Geologic Dialogues through May 2024
Part lV- Extraction
Thursday, February 15
United States: 10am HST, Noon PST, 1pm MST, 2pm CST, 3pm EST
Europe: 20:00 GMT
Australia: Friday, February 16, 7:00am AEDT
The Geologic Dialogues series is organized around our recently launched annual online exhibition + printed book The New Geologic Epoch. For each event, member/artists included in the exhibition who are engaged with similar or complimentary mediums/topics, will present their work. For this fourth event in February, we feature artists who are making work about mining, extraction, and earth as art material.
Harriet Hellman, Susana Soares Pinto, Stephanie Garon, and Zoë Sadokierski
Each presenter will have approximately 15 minutes to discuss/present their work, with Q&A to follow.
Gif Images: ©Susanna Soares Pinto, how to bend curves? (still), 2019, video with sound by Eliane Radigues with Susana's voice, 8:56 mins/secs; ©Harriet Hellman, Deep Time II, 2021, stoneware porcelain, 18 x 11 x 9 inches; ©Stephanie Garon, Gold Rush, 2022, steel I-beams, 1,000 lbs extracted mine cores from Maine/ Passamaquoddy land, LED tickersign, 13 x 10 x 10 feet; ©Zoë Sadokierski, Perpetual Table of Elements: Plutonium, 2023, digital collage, ultrachrome inkjet print on archival paper, 16.5 x 23.5 inches.
Susana Soares Pinto graduated and holds a PhD from the University of Fine Arts of Porto and is a researcher at the Institute for Research in Art, Design and Society (i2ADS) at the same University. Her artistic practice has been developing between margins: from art to extractivism. The regeneration of [eco]systems and the involvement of communities in the creative process have been recurrent in his latest works, which have a site-specific or immersive multimedia installation format. She uses video, sound and drawing, and sometimes works in collaborations with other artists. She also is a Gardner. www.susanasoarespinto.eu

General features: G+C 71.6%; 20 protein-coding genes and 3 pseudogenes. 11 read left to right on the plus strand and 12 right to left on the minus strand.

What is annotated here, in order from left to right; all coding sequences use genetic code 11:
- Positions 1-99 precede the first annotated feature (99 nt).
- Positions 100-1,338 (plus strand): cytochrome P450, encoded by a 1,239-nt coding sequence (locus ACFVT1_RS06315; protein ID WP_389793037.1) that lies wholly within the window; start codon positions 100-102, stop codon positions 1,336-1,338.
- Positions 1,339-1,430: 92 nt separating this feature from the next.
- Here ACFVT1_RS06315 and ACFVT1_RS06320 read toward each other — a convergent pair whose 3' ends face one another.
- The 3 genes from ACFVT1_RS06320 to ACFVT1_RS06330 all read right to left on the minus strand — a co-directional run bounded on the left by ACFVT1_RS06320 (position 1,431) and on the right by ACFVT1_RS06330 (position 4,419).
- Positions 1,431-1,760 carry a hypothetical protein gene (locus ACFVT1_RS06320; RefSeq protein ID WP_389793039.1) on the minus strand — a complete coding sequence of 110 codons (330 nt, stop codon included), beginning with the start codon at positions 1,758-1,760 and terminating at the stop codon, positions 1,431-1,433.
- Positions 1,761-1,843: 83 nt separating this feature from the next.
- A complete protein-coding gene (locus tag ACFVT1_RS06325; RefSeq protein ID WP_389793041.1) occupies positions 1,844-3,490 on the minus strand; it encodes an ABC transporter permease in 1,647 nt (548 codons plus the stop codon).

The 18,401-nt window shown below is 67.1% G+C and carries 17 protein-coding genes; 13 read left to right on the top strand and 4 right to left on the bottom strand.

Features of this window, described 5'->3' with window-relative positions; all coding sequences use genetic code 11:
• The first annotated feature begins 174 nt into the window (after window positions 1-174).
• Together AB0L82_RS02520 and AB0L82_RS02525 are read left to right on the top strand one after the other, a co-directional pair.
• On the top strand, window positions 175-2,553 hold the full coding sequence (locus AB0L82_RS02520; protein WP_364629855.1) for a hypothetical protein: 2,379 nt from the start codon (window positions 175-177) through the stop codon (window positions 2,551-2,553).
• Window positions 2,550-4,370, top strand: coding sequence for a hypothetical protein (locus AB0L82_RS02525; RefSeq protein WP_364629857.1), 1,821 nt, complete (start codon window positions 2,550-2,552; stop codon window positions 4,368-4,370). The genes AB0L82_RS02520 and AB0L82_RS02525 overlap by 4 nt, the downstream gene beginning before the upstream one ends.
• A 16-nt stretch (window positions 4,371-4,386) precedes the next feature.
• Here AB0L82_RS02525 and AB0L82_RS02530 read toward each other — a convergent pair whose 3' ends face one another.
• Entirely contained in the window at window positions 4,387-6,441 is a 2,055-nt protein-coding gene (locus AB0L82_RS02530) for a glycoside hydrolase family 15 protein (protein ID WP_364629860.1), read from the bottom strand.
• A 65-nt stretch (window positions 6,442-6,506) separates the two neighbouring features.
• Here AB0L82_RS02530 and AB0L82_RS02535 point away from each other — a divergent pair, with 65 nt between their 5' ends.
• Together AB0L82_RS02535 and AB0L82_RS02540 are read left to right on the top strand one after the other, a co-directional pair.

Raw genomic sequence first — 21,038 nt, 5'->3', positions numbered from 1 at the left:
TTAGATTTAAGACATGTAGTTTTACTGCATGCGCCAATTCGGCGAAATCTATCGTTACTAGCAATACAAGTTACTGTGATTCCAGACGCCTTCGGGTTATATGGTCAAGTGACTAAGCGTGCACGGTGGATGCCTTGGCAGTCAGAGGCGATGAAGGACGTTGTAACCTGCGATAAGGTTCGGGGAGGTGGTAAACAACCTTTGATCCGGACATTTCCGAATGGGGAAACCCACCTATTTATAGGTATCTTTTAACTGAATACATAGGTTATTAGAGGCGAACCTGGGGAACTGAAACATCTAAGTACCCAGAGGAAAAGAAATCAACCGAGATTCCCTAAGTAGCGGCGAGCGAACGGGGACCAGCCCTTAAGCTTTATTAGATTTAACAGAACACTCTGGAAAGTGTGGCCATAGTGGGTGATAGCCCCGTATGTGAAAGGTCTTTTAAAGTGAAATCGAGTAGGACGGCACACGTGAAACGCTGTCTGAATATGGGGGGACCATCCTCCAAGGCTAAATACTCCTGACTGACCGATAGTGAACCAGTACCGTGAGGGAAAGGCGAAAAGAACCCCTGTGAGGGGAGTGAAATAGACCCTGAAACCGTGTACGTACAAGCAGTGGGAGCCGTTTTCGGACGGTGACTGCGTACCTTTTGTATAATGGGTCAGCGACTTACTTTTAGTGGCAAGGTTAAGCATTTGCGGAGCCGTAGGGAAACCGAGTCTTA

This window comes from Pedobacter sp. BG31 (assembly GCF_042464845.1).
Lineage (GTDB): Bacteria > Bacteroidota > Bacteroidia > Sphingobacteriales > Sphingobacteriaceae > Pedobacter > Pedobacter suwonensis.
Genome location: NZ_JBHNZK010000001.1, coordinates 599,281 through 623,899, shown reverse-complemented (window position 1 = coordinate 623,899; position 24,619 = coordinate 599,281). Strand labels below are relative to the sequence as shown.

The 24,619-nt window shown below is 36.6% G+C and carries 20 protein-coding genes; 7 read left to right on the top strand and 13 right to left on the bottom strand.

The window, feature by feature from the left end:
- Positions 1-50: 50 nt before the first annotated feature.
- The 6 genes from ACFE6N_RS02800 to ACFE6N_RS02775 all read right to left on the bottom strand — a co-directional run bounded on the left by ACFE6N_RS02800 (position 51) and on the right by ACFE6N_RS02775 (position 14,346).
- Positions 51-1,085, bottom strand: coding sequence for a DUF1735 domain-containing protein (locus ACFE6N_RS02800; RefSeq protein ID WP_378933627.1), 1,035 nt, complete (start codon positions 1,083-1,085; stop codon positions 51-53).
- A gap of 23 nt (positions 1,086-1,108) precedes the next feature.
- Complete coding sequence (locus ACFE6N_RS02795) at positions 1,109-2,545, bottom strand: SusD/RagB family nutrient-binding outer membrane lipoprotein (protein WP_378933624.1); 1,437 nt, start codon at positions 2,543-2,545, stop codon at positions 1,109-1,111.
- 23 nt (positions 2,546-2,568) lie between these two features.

Harriet Hellman is primarily a process-led ceramic artist working in response to environment and landscape. Having completed an MA in Ceramics and Glass at the Royal College of Art in 2020, she has gone on to exhibit her work internationally and has been awarded ceramic residencies in Denmark, UK, Ireland and Japan. She was also shortlisted for the Sustainability First Art Prize 2021. The process of wood firing using Anagama and soda kilns while on a residency in Denmark has taken Harriet on a new journey, allowing her to embrace the alchemy of the kiln and develop her practice both in the UK and abroad. Harriet continues to explore ‘human’ time versus ‘deep’ time in nature, through embodied and performative making practices in ceramics, drawing, photography and film. www.harriethellman.co.uk
Stephanie Garon received dual science degrees from Cornell University, then attended Maryland Institute College of Art (MICA). Her environmental art has been exhibited internationally in London, Colombia, South Korea, as well as across the United States. Her writing, a critical aspect of her artistic process, has been published in international literary journals. Her poetry book, Acreage, was published by Akinoga Press in December 2021. She is a Hamiltonian Gallery Fellow, a Trawick Art prize winner, a National Park Service Artist-in-Residence in the Everglades, and recipient of grants including The Foundation for Contemporary Art, The Puffin Foundation Environmental Art, The Lucid Foundation, and Maryland State Arts Council. www.garonstudio.com
Zoë Sadokierski is a book designer, author and creative producer. In 2010 she completed a practice-based PhD on the narrative function of graphic devices (photographs, illustrations, experimental typography) in literary fiction, at the University of Technology Sydney, where she is now Associate Professor in Visual Communication. Her research investigates ways that visual communication – including illustrated nonfiction and data storytelling – can be used to make climate change and biodiversity loss intelligible and communicable to broad audiences. Current projects include: Survival Stories, a collaboration with the Australian Museum which aims to develop, implement and evaluate design-led approaches to engaging adult audiences in conservation education and activism; the Urban Field Naturalist Project, a cross-disciplinary collaboration between design, environmental humanities and natural sciences which explores ways community storytelling can foster a sense of belonging to place and responsibility for urban ecosystems; Precarious Birds, a collaboration with Dr Timo Rissanen which uses creative practice to translate the complexities of human/avian entanglement in the extinction crisis, in order to avoid 'ecological amnesia'. www.zoesadokierski.com
This event is free for members + one guest. $5 for non-members. All participants MUST REGISTER.